It offers guests fully furnished residential suites with kitchens, washers and dryers, while also providing hotel-like services and amenities such as swimming pools, gyms, yoga studios, co-working spaces and a ground-floor restaurant.
The Laundry Rooms also incorporates “light touch” management that allows guests to minimize interactions with staff if they choose, including remote check-in, keyless entry, virtual concierge and on-demand housekeeping services.
“These are very design-forward accommodations that have a definite cool factor,” said Opferkuch. “We appeal to millennial travellers, who now represent more than 50 per cent of corporate travellers globally.”
The Laundry Rooms’ competition
In addition to hotels, The Laundry Rooms is in competition with technology-driven accommodation providers like Sonder and Airbnb.
While many condo corporations don’t allow owners to make their units available through short-term rental services such as Airbnb, Opferkuch said residents at Circa 1877 have embraced The Laundry Rooms because it doesn’t involve absentee owners renting out their units.
“Airbnb and short-term rentals get kind of a bad rap and, in some cases, understandably,” said Opferkuch. “In our case, you’re renting from us. We’re on site and there’s no monkey business. If there’s an issue, we’re there to deal with it.”
Expansion, alliance with Urban Reform Realty Inc.
The Laundry Rooms will only lease full floors in newly constructed buildings and its next four are on the way in Southern Ontario at:
– VanMar Developments’ Station Park in Kitchener;
– HIP’s The Bright Building in Kitchener;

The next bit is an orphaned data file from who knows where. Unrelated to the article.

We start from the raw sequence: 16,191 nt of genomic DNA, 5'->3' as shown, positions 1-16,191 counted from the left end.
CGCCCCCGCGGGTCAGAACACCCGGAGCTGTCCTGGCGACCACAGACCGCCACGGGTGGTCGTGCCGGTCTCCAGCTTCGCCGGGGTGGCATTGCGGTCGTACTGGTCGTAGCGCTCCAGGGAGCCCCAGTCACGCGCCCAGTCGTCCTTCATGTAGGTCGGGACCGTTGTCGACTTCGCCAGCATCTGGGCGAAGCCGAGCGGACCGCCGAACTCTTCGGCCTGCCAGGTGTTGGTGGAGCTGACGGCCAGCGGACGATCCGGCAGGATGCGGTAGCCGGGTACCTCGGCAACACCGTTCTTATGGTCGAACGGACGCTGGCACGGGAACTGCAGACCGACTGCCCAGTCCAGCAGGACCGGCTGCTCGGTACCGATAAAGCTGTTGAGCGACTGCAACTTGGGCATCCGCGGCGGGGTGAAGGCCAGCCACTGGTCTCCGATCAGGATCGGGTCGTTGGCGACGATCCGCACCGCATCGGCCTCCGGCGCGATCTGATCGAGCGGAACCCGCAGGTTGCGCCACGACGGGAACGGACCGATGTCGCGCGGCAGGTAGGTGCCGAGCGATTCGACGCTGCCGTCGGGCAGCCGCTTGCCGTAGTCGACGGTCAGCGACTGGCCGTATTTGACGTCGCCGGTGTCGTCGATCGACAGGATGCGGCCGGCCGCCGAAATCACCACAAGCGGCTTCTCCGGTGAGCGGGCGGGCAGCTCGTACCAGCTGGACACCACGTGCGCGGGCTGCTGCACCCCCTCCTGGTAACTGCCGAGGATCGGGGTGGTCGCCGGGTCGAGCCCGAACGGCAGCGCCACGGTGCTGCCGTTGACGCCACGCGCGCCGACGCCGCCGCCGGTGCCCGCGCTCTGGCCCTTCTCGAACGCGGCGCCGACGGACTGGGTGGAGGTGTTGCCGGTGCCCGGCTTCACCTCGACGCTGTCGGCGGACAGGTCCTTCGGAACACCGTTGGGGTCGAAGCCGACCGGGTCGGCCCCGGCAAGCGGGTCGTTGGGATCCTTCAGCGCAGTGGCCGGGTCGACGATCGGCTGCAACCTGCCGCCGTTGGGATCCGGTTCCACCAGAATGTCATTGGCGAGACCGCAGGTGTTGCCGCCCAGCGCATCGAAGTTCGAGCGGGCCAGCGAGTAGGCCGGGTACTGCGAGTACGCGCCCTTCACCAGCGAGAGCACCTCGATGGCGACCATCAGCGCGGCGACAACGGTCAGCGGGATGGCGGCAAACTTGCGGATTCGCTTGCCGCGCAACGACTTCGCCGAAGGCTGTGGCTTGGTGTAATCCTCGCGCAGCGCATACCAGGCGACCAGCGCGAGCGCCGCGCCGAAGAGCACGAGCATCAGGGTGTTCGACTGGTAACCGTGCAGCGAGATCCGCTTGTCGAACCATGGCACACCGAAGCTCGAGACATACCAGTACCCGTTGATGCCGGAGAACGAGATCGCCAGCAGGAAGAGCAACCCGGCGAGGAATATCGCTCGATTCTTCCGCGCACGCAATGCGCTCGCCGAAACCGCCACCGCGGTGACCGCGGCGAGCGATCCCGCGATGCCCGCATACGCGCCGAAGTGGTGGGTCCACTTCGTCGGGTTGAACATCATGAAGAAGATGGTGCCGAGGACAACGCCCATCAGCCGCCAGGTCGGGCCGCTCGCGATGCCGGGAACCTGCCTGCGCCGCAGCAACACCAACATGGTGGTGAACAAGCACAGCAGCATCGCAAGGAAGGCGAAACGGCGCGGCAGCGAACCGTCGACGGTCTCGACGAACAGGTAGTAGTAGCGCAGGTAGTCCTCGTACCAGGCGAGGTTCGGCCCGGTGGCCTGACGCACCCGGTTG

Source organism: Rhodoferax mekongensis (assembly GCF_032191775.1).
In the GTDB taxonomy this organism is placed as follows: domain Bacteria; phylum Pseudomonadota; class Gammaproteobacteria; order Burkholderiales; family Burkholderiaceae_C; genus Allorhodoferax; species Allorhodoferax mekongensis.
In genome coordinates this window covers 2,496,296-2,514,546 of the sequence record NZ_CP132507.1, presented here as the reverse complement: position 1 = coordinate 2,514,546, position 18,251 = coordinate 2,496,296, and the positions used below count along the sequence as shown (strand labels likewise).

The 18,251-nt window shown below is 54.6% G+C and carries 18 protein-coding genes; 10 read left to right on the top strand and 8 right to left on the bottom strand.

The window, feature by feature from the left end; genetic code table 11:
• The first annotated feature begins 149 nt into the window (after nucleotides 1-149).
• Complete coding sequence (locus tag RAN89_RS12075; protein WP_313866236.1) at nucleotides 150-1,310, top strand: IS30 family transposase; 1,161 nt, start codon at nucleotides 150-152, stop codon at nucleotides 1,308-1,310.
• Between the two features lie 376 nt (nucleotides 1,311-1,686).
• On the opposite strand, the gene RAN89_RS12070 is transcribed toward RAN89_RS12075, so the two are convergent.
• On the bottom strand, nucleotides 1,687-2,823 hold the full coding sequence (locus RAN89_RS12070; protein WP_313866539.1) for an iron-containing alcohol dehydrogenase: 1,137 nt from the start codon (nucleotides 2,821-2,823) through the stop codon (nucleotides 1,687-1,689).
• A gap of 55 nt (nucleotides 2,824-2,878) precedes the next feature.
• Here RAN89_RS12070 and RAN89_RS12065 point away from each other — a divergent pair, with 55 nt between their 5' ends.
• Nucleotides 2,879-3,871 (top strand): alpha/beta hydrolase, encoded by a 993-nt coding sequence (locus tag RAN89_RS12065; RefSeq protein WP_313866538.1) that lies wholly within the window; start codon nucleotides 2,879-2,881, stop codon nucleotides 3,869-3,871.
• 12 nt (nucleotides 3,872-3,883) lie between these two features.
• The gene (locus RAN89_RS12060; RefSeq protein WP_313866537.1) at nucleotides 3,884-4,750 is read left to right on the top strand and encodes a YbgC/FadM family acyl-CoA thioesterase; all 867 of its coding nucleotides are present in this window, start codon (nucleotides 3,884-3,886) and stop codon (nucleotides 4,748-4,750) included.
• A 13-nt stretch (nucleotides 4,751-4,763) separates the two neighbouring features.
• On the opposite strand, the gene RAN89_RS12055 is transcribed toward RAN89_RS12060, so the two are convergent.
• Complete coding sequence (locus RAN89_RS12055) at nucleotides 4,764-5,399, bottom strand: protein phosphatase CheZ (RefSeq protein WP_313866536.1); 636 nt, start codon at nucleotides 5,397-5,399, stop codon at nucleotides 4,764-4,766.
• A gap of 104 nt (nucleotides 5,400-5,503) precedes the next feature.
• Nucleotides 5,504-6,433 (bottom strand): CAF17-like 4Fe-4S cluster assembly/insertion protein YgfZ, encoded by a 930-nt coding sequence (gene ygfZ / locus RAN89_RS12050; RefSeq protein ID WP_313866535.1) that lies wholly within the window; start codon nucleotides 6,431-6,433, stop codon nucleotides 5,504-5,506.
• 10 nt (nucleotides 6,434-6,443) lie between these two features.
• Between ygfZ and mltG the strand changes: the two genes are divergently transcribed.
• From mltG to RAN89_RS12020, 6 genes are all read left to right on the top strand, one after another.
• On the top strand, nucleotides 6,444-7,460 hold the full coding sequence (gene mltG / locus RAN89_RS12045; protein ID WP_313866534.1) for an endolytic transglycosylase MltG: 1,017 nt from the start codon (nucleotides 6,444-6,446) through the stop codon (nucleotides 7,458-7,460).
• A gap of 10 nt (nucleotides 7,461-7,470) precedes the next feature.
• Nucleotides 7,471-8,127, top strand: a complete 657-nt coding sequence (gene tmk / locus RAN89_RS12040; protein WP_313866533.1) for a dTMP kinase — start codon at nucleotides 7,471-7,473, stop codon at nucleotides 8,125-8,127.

– HIP’s The Gaslight District Condominiums in Cambridge;
– and The Hi-Rise Group and LiUNA Pension Fund of Central and Eastern Canada’s King William Residences in Hamilton.
“We want to keep them relatively small and we want to keep a high level of service,” said Opferkuch. “We determined that 40 to 80 units is the sweet spot that gives us the scale we need but also allows us to offer some really personalized service.”
The Laundry Rooms recently aligned with Urban Reform Realty Inc. to source more locations across Canada. Urban Reform specializes in helping retailers, lifestyle brands and restaurants create and deploy real estate strategies while also providing strategic vision and leasing services to owners of retail and mixed-use assets.
Urban Reform is targeting additional sites in Hamilton, London, Ottawa, Kingston, Toronto, Mississauga, Montreal and Brampton.
“We started out with condos, but are now moving strictly into apartments,” said Opferkuch. “It’s much easier to be involved in a head lease with a developer for 80 units as opposed to 40, 50 or 80 leases with individual condo owners.”
Expansion forecasts are for between 10 and 12 Canadian The Laundry Rooms locations over the next four years in both primary and secondary markets.
“We are very bullish and want to create a national hospitality business,” said Opferkuch. “We are eyeballing 1,000 units by 2025 and, based on our current trajectory, we’ll probably get there in two years.
“It’s ambitious. There’s no doubt about it. But, we see an opportunity.”